At one time Faversham was a thriving commercial port, second only to London in the numbers of vessels engaged in the coastal trade in the Thames Estuary.
Here, Richard Hugh Perks tells the story of the men and ships plying this trade between the 18th Century and the 20th (apparently a sailing barge last brought coal to Faversham in 1966!). It complements and to some extent reproduces the same author’s “Sailing Barges of Faversham”, but the emphasis here is on the deeper-draught vessels trading between town and more distant ports in the North of England and Scotland and across the North Sea.
The risks involved were enormous - most vessels suffered mishaps and some were sunk and raised again more than once, and the toll on their crews is hard to imagine, although readers will be heartened by the rescue of Tiddles, the ship’s cat of the Speedwell!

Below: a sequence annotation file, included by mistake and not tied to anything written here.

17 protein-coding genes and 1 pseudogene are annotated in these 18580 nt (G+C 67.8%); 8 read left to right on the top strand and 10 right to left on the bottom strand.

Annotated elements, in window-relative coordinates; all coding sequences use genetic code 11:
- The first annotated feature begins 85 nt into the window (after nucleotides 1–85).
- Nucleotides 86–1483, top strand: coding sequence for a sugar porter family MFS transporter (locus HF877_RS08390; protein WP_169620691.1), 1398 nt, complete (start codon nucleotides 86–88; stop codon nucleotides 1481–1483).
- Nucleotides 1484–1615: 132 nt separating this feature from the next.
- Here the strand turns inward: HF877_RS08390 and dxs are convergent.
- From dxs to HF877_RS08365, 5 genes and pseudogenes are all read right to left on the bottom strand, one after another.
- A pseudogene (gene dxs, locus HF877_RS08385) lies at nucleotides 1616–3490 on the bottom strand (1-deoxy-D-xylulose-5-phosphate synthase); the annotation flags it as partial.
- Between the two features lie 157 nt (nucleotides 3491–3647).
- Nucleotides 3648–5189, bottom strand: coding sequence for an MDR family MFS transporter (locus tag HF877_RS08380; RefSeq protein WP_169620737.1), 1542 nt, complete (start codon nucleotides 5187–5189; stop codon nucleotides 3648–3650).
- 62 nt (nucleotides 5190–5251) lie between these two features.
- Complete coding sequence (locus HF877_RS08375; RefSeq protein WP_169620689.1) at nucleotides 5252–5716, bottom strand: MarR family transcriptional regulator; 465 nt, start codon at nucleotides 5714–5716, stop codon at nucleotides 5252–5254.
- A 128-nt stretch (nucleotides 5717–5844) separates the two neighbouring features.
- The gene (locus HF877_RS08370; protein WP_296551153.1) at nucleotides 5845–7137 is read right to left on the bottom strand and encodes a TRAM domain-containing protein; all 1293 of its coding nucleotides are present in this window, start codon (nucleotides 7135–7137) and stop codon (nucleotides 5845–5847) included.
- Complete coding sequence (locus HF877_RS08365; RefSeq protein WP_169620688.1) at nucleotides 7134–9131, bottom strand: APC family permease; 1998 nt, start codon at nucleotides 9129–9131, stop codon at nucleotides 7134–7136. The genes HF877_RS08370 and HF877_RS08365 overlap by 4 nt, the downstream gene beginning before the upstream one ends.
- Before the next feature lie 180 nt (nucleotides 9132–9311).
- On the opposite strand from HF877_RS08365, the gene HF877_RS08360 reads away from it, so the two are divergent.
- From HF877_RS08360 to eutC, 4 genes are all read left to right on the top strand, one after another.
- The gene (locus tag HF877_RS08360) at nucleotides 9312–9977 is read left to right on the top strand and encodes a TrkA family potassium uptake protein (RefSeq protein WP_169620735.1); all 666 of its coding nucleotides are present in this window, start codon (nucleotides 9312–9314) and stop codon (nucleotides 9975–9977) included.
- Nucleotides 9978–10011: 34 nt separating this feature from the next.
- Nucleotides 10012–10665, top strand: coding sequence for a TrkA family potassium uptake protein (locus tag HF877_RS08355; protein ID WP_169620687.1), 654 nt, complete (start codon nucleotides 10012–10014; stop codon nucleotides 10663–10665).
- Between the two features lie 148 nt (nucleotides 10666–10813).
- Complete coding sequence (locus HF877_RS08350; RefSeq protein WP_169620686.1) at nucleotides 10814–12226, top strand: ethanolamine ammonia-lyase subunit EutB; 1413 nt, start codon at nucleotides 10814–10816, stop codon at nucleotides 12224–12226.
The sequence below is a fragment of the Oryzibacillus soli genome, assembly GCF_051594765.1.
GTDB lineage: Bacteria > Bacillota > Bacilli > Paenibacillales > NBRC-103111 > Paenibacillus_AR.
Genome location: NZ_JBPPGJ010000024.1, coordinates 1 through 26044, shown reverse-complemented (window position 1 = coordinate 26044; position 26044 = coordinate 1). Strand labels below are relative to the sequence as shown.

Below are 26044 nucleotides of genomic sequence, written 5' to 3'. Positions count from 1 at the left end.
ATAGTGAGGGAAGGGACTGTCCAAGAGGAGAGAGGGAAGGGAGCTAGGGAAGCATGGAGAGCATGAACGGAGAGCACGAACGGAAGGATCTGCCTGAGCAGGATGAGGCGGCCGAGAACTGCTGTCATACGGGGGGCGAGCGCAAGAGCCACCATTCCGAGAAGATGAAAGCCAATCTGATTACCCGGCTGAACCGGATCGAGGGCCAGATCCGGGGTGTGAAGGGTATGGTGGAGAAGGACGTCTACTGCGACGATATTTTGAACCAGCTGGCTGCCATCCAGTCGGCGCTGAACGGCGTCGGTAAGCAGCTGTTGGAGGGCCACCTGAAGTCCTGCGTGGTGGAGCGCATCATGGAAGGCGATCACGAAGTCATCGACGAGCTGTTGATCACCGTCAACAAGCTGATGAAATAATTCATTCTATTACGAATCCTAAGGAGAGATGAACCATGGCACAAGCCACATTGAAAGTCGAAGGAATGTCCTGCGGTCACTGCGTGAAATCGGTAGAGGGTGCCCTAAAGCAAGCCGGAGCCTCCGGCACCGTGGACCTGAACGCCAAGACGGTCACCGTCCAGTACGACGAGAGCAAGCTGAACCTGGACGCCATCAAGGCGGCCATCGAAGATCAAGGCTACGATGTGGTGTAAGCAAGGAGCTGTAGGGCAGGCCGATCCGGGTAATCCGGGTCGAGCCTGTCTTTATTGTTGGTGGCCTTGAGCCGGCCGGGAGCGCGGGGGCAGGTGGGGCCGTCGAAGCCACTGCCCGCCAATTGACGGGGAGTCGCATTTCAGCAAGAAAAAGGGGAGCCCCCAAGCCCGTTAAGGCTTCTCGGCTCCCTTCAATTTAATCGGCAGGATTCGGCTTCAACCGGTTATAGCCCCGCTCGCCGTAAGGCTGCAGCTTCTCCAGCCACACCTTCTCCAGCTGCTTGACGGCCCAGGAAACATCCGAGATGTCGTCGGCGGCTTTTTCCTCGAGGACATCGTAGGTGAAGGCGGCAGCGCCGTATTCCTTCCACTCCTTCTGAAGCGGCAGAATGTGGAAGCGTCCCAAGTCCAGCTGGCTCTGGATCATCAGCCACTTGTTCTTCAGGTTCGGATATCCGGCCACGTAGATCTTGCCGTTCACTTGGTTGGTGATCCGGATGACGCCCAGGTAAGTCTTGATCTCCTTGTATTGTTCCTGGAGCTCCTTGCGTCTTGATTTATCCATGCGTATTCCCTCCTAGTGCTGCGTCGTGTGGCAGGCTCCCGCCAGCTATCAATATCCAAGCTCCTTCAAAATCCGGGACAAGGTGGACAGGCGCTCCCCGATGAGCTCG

In telling the story of the coasters the author recounts the rise and fall of Faversham’s port and the industries it served, including the comedy of errors that resulted in the digging out of the Creek Navigation, and the triumph and disaster of the brick and gunpowder industries. The coasters carried local produce and raw materials and also passengers (as long as the latter were happy to share a bed with up to three other people!)
Well worth reading for anyone interested in the history of Faversham or the history of the small sailing coasters that once carried much of Britain’s commerce.